Hybrid and remote working aren’t new concepts, but the ubiquity of these alternative working practices right now is unprecedented. Whether or not this continues long-term, it is the current reality for a huge swathe of the business community. Business leaders have to understand how to make an impact in an increasingly virtual world – particularly on those they lead.
We hosted a panel discussion with Della Judd, executive coach and remote working expert, and business leaders across a wide range of roles and industries to get their take.
Della Judd has over 25 years of senior corportate experience helping leaders navigate the challenges of the changing working environment.
“Everything you do as a leader is delivered through relationships, but building them has been very difficult over Zoom or Teams,” explained one panellist. “You just don’t get the same depth of understanding if you’re not actually with people. You start to see it having an impact in all kinds of day-to-day matters.”
Other panellists agreed, adding that in international companies, there are added layers that further complicate the matter, like cultural differences. Indeed, even building a relationship with the business and getting to know its “nuts and bolts is challenging right now.”
“It’s not impossible to build relationships remotely,” one panellist said. “It just takes longer and requires more effort. One face-to-face meeting is probably worth three or four Zoom meetings at least, so you have to stick with it and continually try to build those bridges and connections.”
One panellist’s direct report sends quick follow-up texts to try and replicate the casual post-meeting chat, for example. “The constant interaction certainly helps,” the panellist reported. It was also suggested that allowing for some personal chat at the beginning of a video call can be beneficial: “With video calls, we tend to dive into the details very quickly, but you’ll probably get a better response if you can just talk together, find out a little bit about them. Let them know who you are too.”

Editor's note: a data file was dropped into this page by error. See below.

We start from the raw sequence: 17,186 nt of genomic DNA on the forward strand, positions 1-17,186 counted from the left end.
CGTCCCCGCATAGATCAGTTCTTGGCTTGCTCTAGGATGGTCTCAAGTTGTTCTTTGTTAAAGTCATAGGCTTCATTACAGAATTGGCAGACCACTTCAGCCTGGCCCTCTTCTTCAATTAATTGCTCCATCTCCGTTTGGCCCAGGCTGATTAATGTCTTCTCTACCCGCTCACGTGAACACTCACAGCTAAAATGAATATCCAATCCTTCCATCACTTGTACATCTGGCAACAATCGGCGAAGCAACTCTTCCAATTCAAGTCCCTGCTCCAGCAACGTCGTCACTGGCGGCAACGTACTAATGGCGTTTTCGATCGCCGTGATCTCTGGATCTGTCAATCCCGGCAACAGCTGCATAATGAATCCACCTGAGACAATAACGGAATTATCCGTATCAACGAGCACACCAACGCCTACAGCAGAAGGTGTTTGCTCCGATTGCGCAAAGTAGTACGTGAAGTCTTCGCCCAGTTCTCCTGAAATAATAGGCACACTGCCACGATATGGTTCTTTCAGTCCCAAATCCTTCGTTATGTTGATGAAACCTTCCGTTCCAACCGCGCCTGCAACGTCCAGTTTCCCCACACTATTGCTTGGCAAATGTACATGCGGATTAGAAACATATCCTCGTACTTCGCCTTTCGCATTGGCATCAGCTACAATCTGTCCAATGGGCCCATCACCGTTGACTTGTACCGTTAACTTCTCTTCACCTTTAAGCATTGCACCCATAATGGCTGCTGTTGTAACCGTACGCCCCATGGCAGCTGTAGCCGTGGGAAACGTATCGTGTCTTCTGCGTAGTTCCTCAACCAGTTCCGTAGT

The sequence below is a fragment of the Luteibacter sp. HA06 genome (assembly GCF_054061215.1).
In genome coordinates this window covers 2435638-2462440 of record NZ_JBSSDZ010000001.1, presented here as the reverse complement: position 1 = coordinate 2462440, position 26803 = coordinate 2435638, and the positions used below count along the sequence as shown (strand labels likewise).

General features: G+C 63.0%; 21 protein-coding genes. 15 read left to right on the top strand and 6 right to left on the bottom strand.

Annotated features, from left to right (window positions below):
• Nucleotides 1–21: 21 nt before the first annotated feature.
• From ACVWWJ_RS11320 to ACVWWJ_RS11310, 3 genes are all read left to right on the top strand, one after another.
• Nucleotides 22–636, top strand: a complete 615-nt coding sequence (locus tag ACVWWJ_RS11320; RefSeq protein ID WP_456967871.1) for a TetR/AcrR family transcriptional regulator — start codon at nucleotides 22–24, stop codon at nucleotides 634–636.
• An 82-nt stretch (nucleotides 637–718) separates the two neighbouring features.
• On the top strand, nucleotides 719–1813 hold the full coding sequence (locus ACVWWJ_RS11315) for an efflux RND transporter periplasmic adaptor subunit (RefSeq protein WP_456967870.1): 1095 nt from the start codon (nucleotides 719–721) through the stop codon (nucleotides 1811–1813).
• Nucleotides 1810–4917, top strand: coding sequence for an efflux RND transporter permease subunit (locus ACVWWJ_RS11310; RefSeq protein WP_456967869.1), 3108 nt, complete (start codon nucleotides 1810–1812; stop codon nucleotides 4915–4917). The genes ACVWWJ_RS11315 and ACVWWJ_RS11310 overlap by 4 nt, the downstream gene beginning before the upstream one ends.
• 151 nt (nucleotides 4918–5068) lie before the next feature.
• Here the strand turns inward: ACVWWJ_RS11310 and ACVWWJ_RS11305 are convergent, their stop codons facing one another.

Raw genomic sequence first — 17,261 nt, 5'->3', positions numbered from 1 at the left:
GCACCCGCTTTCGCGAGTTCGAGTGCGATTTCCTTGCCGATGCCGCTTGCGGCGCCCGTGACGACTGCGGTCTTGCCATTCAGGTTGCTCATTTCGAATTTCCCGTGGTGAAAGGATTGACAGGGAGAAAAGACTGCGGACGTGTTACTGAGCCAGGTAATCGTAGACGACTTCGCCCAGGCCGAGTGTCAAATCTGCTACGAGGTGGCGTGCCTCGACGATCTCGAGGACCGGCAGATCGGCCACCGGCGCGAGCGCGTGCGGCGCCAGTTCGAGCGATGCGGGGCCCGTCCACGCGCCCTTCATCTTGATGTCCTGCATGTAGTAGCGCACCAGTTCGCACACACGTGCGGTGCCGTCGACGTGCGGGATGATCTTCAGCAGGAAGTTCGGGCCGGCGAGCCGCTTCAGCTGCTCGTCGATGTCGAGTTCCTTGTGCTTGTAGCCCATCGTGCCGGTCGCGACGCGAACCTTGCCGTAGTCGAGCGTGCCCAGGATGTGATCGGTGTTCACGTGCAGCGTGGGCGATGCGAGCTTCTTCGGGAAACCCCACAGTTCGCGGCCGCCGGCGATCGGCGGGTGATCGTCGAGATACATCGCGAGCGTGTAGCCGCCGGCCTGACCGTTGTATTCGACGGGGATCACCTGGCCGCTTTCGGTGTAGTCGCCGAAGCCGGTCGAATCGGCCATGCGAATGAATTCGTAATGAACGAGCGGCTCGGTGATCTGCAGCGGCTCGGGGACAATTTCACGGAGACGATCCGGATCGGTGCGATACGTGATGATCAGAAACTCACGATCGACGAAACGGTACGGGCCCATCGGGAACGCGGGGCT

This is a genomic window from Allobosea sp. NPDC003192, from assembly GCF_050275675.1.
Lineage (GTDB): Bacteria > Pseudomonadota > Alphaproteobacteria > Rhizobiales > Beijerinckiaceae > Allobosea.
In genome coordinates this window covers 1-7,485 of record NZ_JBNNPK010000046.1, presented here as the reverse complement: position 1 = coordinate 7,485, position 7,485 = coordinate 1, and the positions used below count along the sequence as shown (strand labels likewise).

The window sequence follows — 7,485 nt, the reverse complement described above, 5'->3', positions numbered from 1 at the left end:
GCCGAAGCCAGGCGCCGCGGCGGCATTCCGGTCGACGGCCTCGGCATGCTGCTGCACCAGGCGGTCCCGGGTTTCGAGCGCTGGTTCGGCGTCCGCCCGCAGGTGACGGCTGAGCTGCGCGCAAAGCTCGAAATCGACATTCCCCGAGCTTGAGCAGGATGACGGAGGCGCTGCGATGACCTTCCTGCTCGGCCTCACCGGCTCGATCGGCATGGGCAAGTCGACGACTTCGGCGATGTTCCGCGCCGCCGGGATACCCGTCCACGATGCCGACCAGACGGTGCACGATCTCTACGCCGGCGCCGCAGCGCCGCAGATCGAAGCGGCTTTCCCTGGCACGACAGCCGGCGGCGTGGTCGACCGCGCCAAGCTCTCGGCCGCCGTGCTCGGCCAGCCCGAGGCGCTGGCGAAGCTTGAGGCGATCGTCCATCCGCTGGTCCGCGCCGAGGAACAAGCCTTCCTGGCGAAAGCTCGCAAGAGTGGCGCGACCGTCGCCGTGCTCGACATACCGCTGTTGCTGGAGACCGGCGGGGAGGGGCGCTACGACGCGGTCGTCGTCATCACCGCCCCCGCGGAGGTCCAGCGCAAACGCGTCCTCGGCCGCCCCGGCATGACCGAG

Where possible and appropriate, it was also suggested that having some fun with the team can help. Virtual drinks nights or quizzes can be beneficial, breaking down some of the formality and lightening the mood.
If you are able to get into the office, panellists agree that you should “make those moments count and dedicate that time to building those relationships face to face.”
On the face of it, onboarding virtually can be fairly straightforward. It’s about sharing information, arranging proper time for them to spend with direct reports and stakeholders and so on. You have to make things happen, but there’s a structure to follow.
Where panellists are encountering real difficulties, however, is in actually embedding someone within the team.
“Embedding someone properly takes time,” said one panellist. “It’s hard for newcomers to get traction with people they’ve never met, and hard to hit the ground running. It’s taking longer than if people were interacting face to face.”
There’s also a layer of formality that needs to be overcome. It’s not like a newcomer can lean over their desk and ask a quick question of their colleague or boss right now. It has to be committed to writing or a call arranged.
This can be challenging for leadership to deal with at a distance. One panellist said that establishing a regular call with the team and, crucially, defining a short agenda in advance had proved helpful. “We asked people to amend it if anything had been discussed since the last meeting and it acted as a catch-all mechanism. It flushed out all relevant information.”
Della added that you should try to get ahead of the situation. “Set the parameters of what you want people to be sharing, what key information needs to get escalated and what doesn’t. Some of that requires communicating with your direct reports and your team to think about what it is you want to flow up and how. Put in the effort now to make sure the right things come to you.”